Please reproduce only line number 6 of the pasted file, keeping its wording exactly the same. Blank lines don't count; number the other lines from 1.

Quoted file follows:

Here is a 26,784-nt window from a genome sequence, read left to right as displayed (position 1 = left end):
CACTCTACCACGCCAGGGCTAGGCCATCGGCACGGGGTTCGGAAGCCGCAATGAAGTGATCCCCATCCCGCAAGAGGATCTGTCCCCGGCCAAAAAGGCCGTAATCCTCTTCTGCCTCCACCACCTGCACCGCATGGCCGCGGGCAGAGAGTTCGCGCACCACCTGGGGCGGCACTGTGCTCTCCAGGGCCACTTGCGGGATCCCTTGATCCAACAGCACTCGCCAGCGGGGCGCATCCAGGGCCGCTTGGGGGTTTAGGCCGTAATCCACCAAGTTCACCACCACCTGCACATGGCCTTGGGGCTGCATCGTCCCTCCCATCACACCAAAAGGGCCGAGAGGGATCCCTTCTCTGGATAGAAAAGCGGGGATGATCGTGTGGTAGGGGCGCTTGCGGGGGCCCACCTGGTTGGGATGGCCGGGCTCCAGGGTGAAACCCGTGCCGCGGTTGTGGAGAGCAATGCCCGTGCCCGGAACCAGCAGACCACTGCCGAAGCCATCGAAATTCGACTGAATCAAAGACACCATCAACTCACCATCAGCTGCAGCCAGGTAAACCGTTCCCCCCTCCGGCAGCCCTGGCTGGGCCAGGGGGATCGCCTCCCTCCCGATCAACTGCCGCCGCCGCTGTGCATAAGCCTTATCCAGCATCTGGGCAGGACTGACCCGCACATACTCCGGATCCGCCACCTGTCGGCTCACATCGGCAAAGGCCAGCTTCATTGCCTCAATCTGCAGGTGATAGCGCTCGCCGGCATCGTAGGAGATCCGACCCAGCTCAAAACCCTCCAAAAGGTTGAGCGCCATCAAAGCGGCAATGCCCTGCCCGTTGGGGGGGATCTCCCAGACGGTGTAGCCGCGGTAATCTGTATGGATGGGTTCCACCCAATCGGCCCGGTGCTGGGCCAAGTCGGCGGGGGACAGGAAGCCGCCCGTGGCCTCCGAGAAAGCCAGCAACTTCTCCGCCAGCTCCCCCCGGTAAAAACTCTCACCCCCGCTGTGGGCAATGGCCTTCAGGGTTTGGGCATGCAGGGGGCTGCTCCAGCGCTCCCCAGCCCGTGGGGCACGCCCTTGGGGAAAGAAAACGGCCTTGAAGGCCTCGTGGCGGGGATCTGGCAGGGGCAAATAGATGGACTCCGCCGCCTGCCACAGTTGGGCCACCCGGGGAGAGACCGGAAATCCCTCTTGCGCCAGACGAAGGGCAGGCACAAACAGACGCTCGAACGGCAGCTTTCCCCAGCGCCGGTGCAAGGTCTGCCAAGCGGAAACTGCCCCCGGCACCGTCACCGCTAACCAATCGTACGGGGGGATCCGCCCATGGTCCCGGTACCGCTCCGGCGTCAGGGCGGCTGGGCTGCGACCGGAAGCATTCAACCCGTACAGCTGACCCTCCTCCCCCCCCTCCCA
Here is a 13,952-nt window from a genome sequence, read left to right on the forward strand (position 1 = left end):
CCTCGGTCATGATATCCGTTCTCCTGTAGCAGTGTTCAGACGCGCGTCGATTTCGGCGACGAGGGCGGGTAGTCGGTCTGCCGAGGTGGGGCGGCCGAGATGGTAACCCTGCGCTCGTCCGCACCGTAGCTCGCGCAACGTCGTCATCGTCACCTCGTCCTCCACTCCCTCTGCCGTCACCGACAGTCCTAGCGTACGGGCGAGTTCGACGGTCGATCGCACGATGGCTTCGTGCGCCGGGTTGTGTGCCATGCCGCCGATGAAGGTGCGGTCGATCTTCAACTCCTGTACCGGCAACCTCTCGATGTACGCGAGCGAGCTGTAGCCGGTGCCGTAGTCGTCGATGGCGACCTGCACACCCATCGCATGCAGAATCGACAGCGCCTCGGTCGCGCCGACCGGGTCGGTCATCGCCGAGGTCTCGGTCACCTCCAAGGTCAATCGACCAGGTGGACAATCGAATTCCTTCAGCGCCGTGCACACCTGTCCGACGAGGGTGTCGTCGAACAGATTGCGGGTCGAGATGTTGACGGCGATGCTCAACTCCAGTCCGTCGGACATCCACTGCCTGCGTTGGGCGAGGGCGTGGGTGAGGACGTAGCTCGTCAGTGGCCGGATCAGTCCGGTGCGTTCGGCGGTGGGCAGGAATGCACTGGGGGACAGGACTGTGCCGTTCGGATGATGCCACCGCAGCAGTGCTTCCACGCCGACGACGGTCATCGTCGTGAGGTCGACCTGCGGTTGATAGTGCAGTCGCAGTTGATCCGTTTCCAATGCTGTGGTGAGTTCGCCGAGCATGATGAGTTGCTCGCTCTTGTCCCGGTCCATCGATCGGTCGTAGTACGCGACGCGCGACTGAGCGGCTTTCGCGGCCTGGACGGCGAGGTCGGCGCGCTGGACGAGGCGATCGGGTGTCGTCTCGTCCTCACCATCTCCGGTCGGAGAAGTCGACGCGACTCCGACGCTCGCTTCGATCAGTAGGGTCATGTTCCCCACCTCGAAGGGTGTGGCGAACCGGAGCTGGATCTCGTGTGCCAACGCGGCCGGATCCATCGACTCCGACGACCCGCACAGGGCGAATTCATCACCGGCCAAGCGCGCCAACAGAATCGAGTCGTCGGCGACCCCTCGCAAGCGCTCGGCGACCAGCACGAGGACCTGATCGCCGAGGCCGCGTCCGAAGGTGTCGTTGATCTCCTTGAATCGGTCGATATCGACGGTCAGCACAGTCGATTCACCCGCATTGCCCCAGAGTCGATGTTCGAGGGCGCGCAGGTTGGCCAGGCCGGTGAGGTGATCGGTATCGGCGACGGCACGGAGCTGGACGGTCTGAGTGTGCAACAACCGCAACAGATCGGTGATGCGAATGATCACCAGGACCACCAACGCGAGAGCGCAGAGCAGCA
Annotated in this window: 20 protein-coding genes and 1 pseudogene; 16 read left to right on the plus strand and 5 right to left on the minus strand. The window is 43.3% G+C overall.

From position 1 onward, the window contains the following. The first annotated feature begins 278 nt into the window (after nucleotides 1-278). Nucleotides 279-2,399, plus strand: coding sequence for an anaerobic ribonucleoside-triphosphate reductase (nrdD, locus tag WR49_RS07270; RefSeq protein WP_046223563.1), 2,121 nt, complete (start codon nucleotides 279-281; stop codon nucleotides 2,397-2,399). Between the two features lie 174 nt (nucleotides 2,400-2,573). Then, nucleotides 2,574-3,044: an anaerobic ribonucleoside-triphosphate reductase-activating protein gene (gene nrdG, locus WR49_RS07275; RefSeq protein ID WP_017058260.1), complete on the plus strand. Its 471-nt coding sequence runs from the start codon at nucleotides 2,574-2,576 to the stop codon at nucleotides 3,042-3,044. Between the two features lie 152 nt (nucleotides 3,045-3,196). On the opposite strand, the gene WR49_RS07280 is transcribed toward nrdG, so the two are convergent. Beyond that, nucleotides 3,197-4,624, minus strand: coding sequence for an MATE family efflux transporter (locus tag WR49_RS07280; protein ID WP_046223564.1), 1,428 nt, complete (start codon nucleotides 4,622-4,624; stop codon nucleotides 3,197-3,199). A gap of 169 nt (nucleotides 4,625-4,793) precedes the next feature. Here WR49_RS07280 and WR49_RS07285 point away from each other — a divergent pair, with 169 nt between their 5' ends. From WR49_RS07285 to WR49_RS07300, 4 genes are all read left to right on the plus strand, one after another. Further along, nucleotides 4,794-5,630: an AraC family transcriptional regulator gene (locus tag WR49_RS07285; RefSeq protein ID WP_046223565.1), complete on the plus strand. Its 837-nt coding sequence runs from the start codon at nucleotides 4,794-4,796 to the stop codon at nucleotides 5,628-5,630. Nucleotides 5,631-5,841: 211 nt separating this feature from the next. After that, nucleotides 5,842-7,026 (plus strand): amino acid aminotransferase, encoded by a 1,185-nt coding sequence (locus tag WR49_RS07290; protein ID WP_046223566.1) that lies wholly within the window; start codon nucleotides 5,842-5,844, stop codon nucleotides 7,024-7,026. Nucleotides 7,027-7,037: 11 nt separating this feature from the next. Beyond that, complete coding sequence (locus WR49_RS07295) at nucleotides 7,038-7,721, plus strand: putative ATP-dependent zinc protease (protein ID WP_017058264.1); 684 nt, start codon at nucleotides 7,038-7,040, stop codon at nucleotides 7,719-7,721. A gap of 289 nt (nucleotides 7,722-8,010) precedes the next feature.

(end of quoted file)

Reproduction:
From position 1 onward, the window contains the following. The first annotated feature begins 278 nt into the window (after nucleotides 1-278). Nucleotides 279-2,399, plus strand: coding sequence for an anaerobic ribonucleoside-triphosphate reductase (nrdD, locus tag WR49_RS07270; RefSeq protein WP_046223563.1), 2,121 nt, complete (start codon nucleotides 279-281; stop codon nucleotides 2,397-2,399). Between the two features lie 174 nt (nucleotides 2,400-2,573). Then, nucleotides 2,574-3,044: an anaerobic ribonucleoside-triphosphate reductase-activating protein gene (gene nrdG, locus WR49_RS07275; RefSeq protein ID WP_017058260.1), complete on the plus strand. Its 471-nt coding sequence runs from the start codon at nucleotides 2,574-2,576 to the stop codon at nucleotides 3,042-3,044. Between the two features lie 152 nt (nucleotides 3,045-3,196). On the opposite strand, the gene WR49_RS07280 is transcribed toward nrdG, so the two are convergent. Beyond that, nucleotides 3,197-4,624, minus strand: coding sequence for an MATE family efflux transporter (locus tag WR49_RS07280; protein ID WP_046223564.1), 1,428 nt, complete (start codon nucleotides 4,622-4,624; stop codon nucleotides 3,197-3,199). A gap of 169 nt (nucleotides 4,625-4,793) precedes the next feature. Here WR49_RS07280 and WR49_RS07285 point away from each other — a divergent pair, with 169 nt between their 5' ends. From WR49_RS07285 to WR49_RS07300, 4 genes are all read left to right on the plus strand, one after another. Further along, nucleotides 4,794-5,630: an AraC family transcriptional regulator gene (locus tag WR49_RS07285; RefSeq protein ID WP_046223565.1), complete on the plus strand. Its 837-nt coding sequence runs from the start codon at nucleotides 4,794-4,796 to the stop codon at nucleotides 5,628-5,630. Nucleotides 5,631-5,841: 211 nt separating this feature from the next. After that, nucleotides 5,842-7,026 (plus strand): amino acid aminotransferase, encoded by a 1,185-nt coding sequence (locus tag WR49_RS07290; protein ID WP_046223566.1) that lies wholly within the window; start codon nucleotides 5,842-5,844, stop codon nucleotides 7,024-7,026. Nucleotides 7,027-7,037: 11 nt separating this feature from the next. Beyond that, complete coding sequence (locus WR49_RS07295) at nucleotides 7,038-7,721, plus strand: putative ATP-dependent zinc protease (protein ID WP_017058264.1); 684 nt, start codon at nucleotides 7,038-7,040, stop codon at nucleotides 7,719-7,721. A gap of 289 nt (nucleotides 7,722-8,010) precedes the next feature.